“Long-Time Buyer Needs”

A fixture of most broker weekly meetings is the 15 minutes or so allotted to “Realtor Networking.”

The purpose is to give office Realtors a forum to plug their current and upcoming listings; promote listings that have just had price reductions (“price improvements”); and to broadcast what their Buyers are looking for.

There’s no hook or buzzer waiting in the wings, but the convention is for individual Realtors to limit their pitch to a minute or so per property — enough to hit the home’s highlights, and convey basic information like finished square feet, location, and list price.

Need a picture?

Imagine what a commodities pit would look like if everyone took turns, was sitting down, and no one yelled (and they weren’t all guys wearing crazy-colored vests).

The usual order is “Pre-List’s,” “New List’s,” “Price Reductions,” and “Buyer Needs.”

Lately, however, it often seems like there’s a new category: “Long-time Buyer Needs.”

“Long-Time Buyers Needs

A feature of every market, “Long-time Buyers” do in fact seem a little more plentiful these days.

There seem to be three types in today’s market:

One.  Buyers who think prices are headed (still) lower, and therefore aren’t in any rush.

Two.  Buyers who don’t know what they want — or, if it’s a couple, can’t agree on anything.

Three.  Buyers who are focused on a neighborhood or market segment where inventory is genuinely tight (more common than you’d guess in the Twin Cities currently).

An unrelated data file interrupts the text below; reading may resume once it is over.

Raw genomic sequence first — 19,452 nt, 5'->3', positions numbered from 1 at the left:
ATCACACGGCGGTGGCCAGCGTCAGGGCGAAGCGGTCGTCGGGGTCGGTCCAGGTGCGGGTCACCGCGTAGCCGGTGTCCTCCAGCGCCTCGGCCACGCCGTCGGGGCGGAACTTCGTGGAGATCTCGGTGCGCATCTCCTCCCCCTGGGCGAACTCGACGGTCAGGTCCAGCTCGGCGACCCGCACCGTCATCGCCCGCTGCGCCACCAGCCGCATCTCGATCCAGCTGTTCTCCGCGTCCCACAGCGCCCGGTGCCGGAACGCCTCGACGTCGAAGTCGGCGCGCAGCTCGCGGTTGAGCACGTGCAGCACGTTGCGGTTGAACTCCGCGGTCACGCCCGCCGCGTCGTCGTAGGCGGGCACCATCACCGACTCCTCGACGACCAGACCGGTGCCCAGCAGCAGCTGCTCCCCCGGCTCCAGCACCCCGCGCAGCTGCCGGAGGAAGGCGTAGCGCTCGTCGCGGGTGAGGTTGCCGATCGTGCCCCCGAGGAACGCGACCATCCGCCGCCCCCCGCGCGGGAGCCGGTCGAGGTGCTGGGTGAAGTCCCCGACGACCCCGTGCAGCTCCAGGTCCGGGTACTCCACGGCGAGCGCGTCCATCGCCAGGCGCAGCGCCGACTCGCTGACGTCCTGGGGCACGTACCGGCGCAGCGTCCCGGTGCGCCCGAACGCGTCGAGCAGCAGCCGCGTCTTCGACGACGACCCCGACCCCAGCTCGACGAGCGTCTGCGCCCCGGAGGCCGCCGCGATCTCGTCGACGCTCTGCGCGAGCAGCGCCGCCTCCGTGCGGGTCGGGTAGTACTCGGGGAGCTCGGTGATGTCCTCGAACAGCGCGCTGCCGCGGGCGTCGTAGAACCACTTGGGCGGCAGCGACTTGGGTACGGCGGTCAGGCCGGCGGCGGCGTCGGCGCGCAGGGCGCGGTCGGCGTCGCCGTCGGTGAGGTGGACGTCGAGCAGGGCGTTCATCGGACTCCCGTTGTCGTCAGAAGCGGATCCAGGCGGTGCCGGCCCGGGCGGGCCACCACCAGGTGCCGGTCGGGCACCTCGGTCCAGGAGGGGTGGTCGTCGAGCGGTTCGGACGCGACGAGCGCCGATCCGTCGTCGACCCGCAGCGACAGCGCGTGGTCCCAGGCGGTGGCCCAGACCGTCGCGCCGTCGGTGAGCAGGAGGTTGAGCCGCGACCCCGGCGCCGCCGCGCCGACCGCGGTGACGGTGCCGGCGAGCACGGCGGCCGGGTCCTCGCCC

“Two Strikes and You’re Out”

For Realtors, the crux is determining whether the hitch is the Buyer’s lack of motivation, or lack of inventory.

When it’s the former, the faster you move on — the better.

When it’s the latter . . . you hang in there with ’em (if you can afford to).

That includes continuing to network what your clients are looking for at weekly office meetings — just perhaps not every week.

About the author

Ross Kaplan has 19+ years experience selling real estate all over the Twin Cities. He is also a 12-time consecutive "Super Real Estate Agent," as determined by Mpls. - St. Paul Magazine and Twin Cities Business Magazine. Prior to becoming a Realtor, Ross was an attorney (corporate law), CPA, and entrepreneur. He holds an economics degree from Stanford.

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